If you are like me most nights I plug my phone in to charge and most mornings I unplug my phone and go about my day. This is a great indicator of when I got to bed and when I wake up. Charging will apply a profile based on the “Plug” – “Un-Plug” events in your life.
Without a doubt one of the most useful features in Volume Butler. Locations use a concept called a “Geo Fence” which is an invisible fence that lets Volume Butler know when you enter or exit an area. This means when you go to an from a location your volumes automatically adjust. Yes I said that right, automatically, like never touching your phone, not even having to look at it to make sure.
App control will apply a profile when an application starts or is exited. Setup a few apps and when you start that app a profile will be triggered. This feature requires something called and Accessibility Service to be enabled which runs in the background. We’ve made sure this is a very lightweight service so not much processing goes on to keep your battery going strong.
To setup App Control, enable the Accessibility Service by going to Android Settings > Accessibility > and click on “Volume Butler – App Control”. Enable the service and head back to Volume Butler. After that click the + button and choose your app and profiles. Choose a start and exit profile or just a start or exit profile. When the app starts or exits the profile will be triggered.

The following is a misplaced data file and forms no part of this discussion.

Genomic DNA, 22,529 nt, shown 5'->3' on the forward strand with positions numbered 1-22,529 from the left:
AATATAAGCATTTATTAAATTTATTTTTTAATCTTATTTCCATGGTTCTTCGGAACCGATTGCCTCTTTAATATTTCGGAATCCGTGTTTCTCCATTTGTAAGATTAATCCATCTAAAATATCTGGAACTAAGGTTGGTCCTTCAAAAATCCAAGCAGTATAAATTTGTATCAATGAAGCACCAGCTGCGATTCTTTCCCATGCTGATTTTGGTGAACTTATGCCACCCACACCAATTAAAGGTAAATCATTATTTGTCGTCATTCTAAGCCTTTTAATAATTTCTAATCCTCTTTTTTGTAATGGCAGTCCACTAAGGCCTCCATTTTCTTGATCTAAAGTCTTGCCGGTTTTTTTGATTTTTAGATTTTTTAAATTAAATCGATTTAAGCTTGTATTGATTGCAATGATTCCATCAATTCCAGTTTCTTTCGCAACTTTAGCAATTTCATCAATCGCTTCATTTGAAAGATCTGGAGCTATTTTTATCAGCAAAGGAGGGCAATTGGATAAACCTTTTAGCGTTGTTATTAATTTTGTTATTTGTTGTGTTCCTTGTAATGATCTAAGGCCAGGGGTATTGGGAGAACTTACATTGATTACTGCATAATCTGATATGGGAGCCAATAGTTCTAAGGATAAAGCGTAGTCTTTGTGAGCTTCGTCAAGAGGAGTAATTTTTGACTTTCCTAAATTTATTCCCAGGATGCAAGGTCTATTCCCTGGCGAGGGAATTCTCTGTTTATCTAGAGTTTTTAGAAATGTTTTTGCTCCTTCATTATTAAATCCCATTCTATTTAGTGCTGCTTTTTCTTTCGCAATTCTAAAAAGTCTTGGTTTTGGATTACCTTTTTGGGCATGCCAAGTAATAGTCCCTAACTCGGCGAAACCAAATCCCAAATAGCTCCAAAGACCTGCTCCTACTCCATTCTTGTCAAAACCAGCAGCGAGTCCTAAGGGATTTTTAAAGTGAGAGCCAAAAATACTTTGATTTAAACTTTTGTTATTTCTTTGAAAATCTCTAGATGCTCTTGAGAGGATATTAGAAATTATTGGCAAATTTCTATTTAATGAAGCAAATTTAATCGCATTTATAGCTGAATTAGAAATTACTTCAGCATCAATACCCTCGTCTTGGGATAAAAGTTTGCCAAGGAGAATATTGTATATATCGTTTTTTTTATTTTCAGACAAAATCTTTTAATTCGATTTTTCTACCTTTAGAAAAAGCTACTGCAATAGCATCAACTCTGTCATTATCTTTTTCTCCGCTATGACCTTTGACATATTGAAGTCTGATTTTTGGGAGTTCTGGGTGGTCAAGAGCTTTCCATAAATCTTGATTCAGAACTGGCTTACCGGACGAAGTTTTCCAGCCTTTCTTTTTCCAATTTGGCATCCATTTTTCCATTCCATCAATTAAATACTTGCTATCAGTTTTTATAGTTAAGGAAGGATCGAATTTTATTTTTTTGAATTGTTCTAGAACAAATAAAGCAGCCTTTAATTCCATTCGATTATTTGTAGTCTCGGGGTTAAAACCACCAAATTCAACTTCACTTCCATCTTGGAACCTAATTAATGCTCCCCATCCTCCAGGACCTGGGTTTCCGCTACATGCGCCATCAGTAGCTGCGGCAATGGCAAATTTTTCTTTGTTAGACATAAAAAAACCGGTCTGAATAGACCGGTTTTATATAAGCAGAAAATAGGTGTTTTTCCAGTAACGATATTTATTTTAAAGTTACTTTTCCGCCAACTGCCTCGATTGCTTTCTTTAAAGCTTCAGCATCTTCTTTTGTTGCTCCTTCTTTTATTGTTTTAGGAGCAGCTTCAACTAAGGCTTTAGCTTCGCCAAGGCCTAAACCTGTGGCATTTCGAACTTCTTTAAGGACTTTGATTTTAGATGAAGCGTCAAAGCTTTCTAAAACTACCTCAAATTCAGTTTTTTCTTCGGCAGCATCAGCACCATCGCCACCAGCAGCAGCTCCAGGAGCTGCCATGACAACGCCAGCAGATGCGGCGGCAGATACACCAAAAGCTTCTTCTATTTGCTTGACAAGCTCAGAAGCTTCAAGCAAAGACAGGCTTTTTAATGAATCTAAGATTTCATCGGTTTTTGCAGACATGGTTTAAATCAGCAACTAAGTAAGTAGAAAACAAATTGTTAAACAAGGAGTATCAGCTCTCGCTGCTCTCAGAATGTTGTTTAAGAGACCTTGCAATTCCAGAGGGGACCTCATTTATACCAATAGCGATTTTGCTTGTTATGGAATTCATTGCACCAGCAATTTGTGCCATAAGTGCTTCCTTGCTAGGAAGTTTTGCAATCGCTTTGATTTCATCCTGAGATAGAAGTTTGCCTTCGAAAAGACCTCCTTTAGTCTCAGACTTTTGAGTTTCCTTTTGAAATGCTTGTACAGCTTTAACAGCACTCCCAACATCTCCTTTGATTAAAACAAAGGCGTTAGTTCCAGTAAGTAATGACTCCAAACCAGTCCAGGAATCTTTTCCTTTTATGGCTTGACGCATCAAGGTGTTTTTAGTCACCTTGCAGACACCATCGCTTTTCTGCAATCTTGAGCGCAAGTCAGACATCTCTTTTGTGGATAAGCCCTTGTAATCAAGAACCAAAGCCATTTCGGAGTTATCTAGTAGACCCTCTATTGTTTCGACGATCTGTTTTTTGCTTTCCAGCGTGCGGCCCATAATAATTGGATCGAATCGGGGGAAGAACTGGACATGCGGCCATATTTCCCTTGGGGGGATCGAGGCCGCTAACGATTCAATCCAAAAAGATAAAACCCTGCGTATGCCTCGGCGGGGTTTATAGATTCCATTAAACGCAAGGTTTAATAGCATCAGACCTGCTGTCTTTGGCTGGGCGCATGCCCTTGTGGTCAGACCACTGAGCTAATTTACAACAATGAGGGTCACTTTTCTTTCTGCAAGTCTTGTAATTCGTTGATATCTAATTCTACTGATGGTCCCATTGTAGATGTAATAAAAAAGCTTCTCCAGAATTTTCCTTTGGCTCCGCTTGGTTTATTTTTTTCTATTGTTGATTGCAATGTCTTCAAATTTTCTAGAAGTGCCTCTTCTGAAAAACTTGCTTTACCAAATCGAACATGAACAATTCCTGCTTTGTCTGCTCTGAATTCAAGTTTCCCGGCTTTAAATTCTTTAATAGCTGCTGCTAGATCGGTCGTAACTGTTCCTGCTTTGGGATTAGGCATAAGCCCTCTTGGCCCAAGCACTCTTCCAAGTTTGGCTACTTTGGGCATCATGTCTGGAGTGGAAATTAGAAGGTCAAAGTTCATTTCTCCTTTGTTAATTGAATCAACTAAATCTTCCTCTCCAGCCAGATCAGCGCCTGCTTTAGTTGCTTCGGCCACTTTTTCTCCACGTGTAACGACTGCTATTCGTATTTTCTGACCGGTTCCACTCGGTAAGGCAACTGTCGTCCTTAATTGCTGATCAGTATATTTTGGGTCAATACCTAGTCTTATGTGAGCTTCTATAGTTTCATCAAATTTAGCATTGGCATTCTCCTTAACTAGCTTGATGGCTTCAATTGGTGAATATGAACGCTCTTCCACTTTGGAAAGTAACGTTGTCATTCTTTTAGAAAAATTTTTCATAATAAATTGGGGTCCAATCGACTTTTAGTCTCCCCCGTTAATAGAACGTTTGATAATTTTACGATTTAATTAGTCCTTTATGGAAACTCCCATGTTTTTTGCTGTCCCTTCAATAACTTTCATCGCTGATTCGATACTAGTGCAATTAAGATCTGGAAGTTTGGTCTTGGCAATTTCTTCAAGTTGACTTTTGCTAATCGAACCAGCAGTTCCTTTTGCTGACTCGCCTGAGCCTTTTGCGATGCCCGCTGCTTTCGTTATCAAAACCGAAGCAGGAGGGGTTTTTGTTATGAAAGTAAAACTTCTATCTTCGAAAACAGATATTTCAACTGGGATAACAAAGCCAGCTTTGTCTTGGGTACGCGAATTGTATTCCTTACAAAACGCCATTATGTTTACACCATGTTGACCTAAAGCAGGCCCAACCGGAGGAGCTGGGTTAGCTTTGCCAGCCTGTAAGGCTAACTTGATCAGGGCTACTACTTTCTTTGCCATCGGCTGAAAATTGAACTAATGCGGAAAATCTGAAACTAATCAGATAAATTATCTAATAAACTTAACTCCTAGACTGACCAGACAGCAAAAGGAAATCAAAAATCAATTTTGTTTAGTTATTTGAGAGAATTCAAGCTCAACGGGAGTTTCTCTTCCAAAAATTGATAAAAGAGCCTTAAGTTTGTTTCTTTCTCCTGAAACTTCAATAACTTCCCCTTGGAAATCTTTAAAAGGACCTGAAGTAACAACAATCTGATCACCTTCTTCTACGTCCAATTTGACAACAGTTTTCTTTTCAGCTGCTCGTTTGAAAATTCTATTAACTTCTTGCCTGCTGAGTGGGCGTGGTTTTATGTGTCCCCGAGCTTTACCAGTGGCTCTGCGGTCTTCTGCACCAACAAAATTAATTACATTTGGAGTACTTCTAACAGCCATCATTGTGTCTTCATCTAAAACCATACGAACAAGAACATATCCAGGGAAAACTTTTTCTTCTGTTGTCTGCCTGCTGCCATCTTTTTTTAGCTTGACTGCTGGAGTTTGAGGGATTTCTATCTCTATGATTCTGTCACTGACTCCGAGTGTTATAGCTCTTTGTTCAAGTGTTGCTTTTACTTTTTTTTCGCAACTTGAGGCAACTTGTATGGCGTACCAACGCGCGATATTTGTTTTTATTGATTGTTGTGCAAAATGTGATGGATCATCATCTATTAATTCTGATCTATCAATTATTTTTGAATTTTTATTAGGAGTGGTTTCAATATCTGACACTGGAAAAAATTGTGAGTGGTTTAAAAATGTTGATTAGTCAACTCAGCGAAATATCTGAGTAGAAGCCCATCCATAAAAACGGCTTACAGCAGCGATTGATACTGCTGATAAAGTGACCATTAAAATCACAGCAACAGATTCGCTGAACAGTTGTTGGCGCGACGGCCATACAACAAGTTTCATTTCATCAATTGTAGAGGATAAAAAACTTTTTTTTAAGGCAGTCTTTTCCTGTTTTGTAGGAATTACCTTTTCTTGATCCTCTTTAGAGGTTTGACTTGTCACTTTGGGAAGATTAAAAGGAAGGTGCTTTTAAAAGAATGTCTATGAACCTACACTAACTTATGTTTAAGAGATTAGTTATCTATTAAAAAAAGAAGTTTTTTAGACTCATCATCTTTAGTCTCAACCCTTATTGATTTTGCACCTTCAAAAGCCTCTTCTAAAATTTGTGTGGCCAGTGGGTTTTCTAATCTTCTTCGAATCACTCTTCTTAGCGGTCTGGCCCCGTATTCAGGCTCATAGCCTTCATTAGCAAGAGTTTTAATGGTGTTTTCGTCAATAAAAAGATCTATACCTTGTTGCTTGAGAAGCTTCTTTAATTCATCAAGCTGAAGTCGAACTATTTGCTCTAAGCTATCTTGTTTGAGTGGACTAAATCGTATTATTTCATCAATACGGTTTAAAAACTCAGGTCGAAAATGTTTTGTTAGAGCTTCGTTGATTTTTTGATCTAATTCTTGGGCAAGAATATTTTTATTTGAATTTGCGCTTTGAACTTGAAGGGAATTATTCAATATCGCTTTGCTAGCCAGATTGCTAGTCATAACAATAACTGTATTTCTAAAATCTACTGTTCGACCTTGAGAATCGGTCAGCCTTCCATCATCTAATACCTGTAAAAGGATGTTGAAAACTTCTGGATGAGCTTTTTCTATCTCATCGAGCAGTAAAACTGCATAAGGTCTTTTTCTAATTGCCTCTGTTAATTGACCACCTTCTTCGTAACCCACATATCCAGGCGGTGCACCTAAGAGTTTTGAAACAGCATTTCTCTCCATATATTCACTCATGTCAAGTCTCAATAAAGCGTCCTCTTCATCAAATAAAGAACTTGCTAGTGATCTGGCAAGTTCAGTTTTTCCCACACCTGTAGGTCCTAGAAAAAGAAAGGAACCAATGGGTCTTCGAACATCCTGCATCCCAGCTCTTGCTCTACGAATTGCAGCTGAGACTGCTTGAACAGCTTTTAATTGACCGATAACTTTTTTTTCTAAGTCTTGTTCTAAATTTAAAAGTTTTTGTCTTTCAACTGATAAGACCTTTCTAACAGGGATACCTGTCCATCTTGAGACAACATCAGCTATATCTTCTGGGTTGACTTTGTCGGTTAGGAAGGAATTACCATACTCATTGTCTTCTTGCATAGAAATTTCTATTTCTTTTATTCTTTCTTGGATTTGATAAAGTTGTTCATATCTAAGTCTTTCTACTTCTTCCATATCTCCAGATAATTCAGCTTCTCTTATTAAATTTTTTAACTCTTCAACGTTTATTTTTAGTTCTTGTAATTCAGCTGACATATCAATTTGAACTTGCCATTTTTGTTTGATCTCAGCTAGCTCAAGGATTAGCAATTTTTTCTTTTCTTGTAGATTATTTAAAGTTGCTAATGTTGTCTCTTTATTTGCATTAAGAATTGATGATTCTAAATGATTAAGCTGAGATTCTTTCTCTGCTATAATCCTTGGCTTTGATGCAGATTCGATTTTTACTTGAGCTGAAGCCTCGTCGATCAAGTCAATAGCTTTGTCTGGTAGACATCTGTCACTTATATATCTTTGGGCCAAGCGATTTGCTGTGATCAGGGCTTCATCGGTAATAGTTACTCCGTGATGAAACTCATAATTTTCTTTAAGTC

So “Extras” sounds like it would not be very interesting and if you think that you would be wrong. 🙂 Some of the most useful features in Volume Butler are found in this area of the app.
How about the ability to lock your volumes so they cannot be adjusted. Done. This feature is called Volume Lock.
What about applying a profile when I start driving somewhere. Done. This feature is called Driving.
How about showing profiles in my notification tray so I do not have to open Volume Butler. Done. This feature is called Notification Profiles.
What about adding profiles to my home screen? Done. This feature is called Shortcuts.
Be sure to take advantage of the extremely useful features in the Extras section of Volume Butler.
Here is a little more information on how Shortcuts work:
Shortcuts are a simple way to apply a quick schedule or audio profile with one click! Shortcuts will be added to your home screen like any other app icon. There is variety of shortcuts available:
- Single Profile
- Adding a single profile will put an icon on your home screen with the profile’s name. Clicking on the newly added icon will apply the profile!
- All Profiles